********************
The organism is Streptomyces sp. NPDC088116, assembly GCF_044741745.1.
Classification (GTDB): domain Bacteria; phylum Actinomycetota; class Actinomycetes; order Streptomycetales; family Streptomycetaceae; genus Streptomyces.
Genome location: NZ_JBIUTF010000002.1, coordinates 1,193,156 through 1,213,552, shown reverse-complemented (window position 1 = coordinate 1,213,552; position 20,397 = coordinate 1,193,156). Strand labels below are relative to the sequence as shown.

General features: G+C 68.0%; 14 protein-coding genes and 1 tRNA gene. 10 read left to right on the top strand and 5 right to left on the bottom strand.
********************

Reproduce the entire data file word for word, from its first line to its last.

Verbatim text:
The organism is Streptomyces sp. NPDC088116, assembly GCF_044741745.1.
Classification (GTDB): domain Bacteria; phylum Actinomycetota; class Actinomycetes; order Streptomycetales; family Streptomycetaceae; genus Streptomyces.
Genome location: NZ_JBIUTF010000002.1, coordinates 1,193,156 through 1,213,552, shown reverse-complemented (window position 1 = coordinate 1,213,552; position 20,397 = coordinate 1,193,156). Strand labels below are relative to the sequence as shown.

General features: G+C 68.0%; 14 protein-coding genes and 1 tRNA gene. 10 read left to right on the top strand and 5 right to left on the bottom strand.